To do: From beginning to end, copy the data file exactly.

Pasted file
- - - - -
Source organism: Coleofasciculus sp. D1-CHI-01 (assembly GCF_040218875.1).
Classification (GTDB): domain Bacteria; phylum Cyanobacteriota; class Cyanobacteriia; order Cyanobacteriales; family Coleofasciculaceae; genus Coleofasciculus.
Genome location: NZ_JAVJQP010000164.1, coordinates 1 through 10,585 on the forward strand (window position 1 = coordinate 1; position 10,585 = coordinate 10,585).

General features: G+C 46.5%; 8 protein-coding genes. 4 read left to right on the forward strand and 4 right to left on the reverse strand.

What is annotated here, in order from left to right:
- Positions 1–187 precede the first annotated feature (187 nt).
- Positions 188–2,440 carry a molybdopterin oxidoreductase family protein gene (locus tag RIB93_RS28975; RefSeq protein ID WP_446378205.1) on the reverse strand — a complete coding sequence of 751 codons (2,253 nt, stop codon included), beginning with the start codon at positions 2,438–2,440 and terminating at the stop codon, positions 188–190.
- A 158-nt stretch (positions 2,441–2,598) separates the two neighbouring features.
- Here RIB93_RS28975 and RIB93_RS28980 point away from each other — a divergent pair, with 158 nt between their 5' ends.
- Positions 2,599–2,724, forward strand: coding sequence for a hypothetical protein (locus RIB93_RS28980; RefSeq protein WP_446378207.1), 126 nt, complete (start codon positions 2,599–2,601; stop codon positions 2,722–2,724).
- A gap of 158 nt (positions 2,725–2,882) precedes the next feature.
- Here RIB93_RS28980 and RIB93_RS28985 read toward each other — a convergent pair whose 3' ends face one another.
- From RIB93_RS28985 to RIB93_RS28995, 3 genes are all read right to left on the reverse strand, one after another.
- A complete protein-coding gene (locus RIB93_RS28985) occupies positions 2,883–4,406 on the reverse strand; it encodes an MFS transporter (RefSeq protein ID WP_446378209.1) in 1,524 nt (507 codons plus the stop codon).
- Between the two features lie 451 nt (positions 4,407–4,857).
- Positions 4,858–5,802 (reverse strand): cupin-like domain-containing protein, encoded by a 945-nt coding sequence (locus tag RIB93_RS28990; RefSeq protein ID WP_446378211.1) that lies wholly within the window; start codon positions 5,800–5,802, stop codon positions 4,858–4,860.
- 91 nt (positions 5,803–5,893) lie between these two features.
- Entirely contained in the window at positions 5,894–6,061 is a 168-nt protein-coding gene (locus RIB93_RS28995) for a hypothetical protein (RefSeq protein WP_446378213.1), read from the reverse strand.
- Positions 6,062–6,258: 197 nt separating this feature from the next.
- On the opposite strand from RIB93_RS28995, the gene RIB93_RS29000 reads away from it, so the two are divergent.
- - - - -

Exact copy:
Source organism: Coleofasciculus sp. D1-CHI-01 (assembly GCF_040218875.1).
Classification (GTDB): domain Bacteria; phylum Cyanobacteriota; class Cyanobacteriia; order Cyanobacteriales; family Coleofasciculaceae; genus Coleofasciculus.
Genome location: NZ_JAVJQP010000164.1, coordinates 1 through 10,585 on the forward strand (window position 1 = coordinate 1; position 10,585 = coordinate 10,585).

General features: G+C 46.5%; 8 protein-coding genes. 4 read left to right on the forward strand and 4 right to left on the reverse strand.

What is annotated here, in order from left to right:
- Positions 1–187 precede the first annotated feature (187 nt).
- Positions 188–2,440 carry a molybdopterin oxidoreductase family protein gene (locus tag RIB93_RS28975; RefSeq protein ID WP_446378205.1) on the reverse strand — a complete coding sequence of 751 codons (2,253 nt, stop codon included), beginning with the start codon at positions 2,438–2,440 and terminating at the stop codon, positions 188–190.
- A 158-nt stretch (positions 2,441–2,598) separates the two neighbouring features.
- Here RIB93_RS28975 and RIB93_RS28980 point away from each other — a divergent pair, with 158 nt between their 5' ends.
- Positions 2,599–2,724, forward strand: coding sequence for a hypothetical protein (locus RIB93_RS28980; RefSeq protein WP_446378207.1), 126 nt, complete (start codon positions 2,599–2,601; stop codon positions 2,722–2,724).
- A gap of 158 nt (positions 2,725–2,882) precedes the next feature.
- Here RIB93_RS28980 and RIB93_RS28985 read toward each other — a convergent pair whose 3' ends face one another.
- From RIB93_RS28985 to RIB93_RS28995, 3 genes are all read right to left on the reverse strand, one after another.
- A complete protein-coding gene (locus RIB93_RS28985) occupies positions 2,883–4,406 on the reverse strand; it encodes an MFS transporter (RefSeq protein ID WP_446378209.1) in 1,524 nt (507 codons plus the stop codon).
- Between the two features lie 451 nt (positions 4,407–4,857).
- Positions 4,858–5,802 (reverse strand): cupin-like domain-containing protein, encoded by a 945-nt coding sequence (locus tag RIB93_RS28990; RefSeq protein ID WP_446378211.1) that lies wholly within the window; start codon positions 5,800–5,802, stop codon positions 4,858–4,860.
- 91 nt (positions 5,803–5,893) lie between these two features.
- Entirely contained in the window at positions 5,894–6,061 is a 168-nt protein-coding gene (locus RIB93_RS28995) for a hypothetical protein (RefSeq protein WP_446378213.1), read from the reverse strand.
- Positions 6,062–6,258: 197 nt separating this feature from the next.
- On the opposite strand from RIB93_RS28995, the gene RIB93_RS29000 reads away from it, so the two are divergent.